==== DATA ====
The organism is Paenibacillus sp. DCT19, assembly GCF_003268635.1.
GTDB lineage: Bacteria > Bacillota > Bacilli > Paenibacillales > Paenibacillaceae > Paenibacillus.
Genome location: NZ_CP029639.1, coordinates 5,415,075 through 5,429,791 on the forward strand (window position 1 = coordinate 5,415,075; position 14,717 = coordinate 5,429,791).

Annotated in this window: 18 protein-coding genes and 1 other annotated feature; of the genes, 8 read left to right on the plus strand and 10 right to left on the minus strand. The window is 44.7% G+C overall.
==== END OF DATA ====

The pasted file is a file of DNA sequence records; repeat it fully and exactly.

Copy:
The organism is Paenibacillus sp. DCT19, assembly GCF_003268635.1.
GTDB lineage: Bacteria > Bacillota > Bacilli > Paenibacillales > Paenibacillaceae > Paenibacillus.
Genome location: NZ_CP029639.1, coordinates 5,415,075 through 5,429,791 on the forward strand (window position 1 = coordinate 5,415,075; position 14,717 = coordinate 5,429,791).

Annotated in this window: 18 protein-coding genes and 1 other annotated feature; of the genes, 8 read left to right on the plus strand and 10 right to left on the minus strand. The window is 44.7% G+C overall.